Thursday, January 29, 2015

CMS: Millions of patients across the nation are benefiting from the - um - potential - of Health IT?

I presume this is, in part, a response to the Jan. 21 letter from AMA and the other medical societies as I wrote about two days ago at

CMS intends to modify requirements for Meaningful Use

January 29
By Patrick Conway, MD

Today, we at the Centers for Medicare & Medicaid Services (CMS) are pleased to announce our intent to engage in rulemaking to update the Medicare and Medicaid Electronic Health Record (EHR) Incentive Programs beginning in 2015. These intended changes would help to reduce the reporting burden on providers, while supporting the long term goals of the program.

Read the document at the link above.

Note in particular this cheerful statement:

Since the first year of the EHR Incentive Programs in 2011, the United States has seen unprecedented growth in the adoption and meaningful use of EHRs. To date, more than 400,000 eligible providers have joined the ranks of hospitals and professionals that have adopted or are meaningfully using EHRs. This means that millions of patients across the nation are benefiting from the potential of better coordinated care among professionals, more accurate prescribing, and improved communication.

How does one, I ask, benefit from "potential of better care"?

How about the more factual "millions of patients are being put at risk and actually being harmed by the non-potential, but in fact actual, flaws in the technology?"

Until our leadership stops the mental cheerleading like this (or is it a form of subliminal messaging?), which blinds the uninformed to the reality ... the situation with healthcare IT will not improve, in my opinion.

And this after a formal letter of complaint about health IT disruptions to care, dangers, etc. from these organizations:

American Medical Association
AMDA – The Society for Post-Acute and Long-Term Care Medicine
American Academy of Allergy, Asthma and Immunology
American Academy of Dermatology Association
American Academy of Facial Plastic
American Academy of Family Physicians
American Academy of Home Care Medicine American Academy of Neurology
American Academy of Ophthalmology
American Academy of Otolaryngology—Head and Neck Surgery
American Academy of Physical Medicine and Rehabilitation
American Association of Clinical Endocrinologists
American Association of Neurological Surgeons
American Association of Orthopaedic Surgeons
American College of Allergy, Asthma and Immunology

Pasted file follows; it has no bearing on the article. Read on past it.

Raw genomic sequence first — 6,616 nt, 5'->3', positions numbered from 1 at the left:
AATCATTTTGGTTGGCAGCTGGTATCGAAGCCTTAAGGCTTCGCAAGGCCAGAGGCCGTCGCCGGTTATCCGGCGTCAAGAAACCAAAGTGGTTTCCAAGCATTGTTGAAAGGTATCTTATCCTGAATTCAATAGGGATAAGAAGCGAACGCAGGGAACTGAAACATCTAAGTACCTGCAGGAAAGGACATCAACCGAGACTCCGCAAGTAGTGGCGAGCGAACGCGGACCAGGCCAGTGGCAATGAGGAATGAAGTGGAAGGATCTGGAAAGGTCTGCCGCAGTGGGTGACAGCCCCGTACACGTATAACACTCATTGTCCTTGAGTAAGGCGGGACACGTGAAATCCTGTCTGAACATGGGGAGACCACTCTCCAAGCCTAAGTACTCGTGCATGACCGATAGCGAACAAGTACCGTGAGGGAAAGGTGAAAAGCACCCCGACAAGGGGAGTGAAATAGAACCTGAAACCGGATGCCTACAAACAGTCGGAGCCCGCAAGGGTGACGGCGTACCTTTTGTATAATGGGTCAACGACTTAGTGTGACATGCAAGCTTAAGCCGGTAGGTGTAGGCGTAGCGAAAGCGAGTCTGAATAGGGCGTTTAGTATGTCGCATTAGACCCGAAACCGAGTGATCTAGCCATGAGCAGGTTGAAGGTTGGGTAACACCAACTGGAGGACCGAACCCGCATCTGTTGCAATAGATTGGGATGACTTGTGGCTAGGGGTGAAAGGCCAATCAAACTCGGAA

American College of Emergency Physicians
American College of Osteopathic Surgeons
American College of Physicians
American College of Surgeons
American Congress of Obstetricians and Gynecologists
American Osteopathic Association
American Society for Radiology and Oncology
American Society of Anesthesiologists
American Society of Cataract and Refractive Surgery and Reconstructive Surgery
American Society of Clinical Oncology
American Society of Nephrology
College of Healthcare Information Management Executives
Congress of Neurological Surgeons
Heart Rhythm Society
Joint Council on Allergy, Asthma and Immunology
Medical Group Management Association
National Association of Spine Specialists
Renal Physicians Association
Society for Cardiovascular Angiography and Interventions
Society for Vascular Surgery

-- SS

Addendum 1/30/15:

Also see my April 26, 2014 post "Followup to CMS does not have any information that supports or refutes claims that a broader adoption of EHRs can save lives" at with its attached March 2014 lettert from CMS.  This document was obtained by the American Association of Physicians and Surgeons (AAPS) via FOIA on the "potential" benefits patients are realizing from the hundreds of billions of dollars spent on this technology to date:

CMS: "we do not have any information that supports or refutes claims that a broader adoption of EHRs can save lives."  [But millions of patients are already benefiting from the potential!]  Click to enlarge.

-- SS


Anonymous said...

Omg, do they got it wrong. These devices are impediments to communication, disrupt cognition, cause errors, and delay care, not to mention the upcoding built in to the systems.

Anonymous said...

I eat potential for breakfast. It gives me energy to champion HIT to my colleagues while
their patients' bodies are bagged.

Steve Lucas said...

Today’s newspaper doctor has an article about a person who was sent to the hospital for an EKG. The tech said they were in A fib and needed to be admitted, they declined. The person then got a call from their doctor telling them to go back to the hospital, which they did.

While being admitted, and for the first time, a cardiologist looked at the read out and stated there was no problem, why are they being admitted.

This whole situation was based on an EKG making a diagnosis, a tech following orders, a doctor not willing to read or confirm the EKG. This person once admitted would not have been able to get out without a complete cardiac work up along with having this part of their medical record at a cost of who knows what.

Ain’t technology great!!

Steve Lucas

InformaticsMD said...

Steve, see my post about the billionaire who thinks you can meet the medical needs of a city with about ten doctors and computers.

I think these folks conflate computers for a certain historical figure chronicled in the Bible whose name began with 'J'.

Anonymous said...

The FDA has not calidated the accuracy of the EKG software in many years. What is described above is a widespread problem.

There are cases in which the patient is treated with potent anticoagulants based on the erroneous diagnosis of afib, with ER doctors missing the error of the EKG diagnostic device.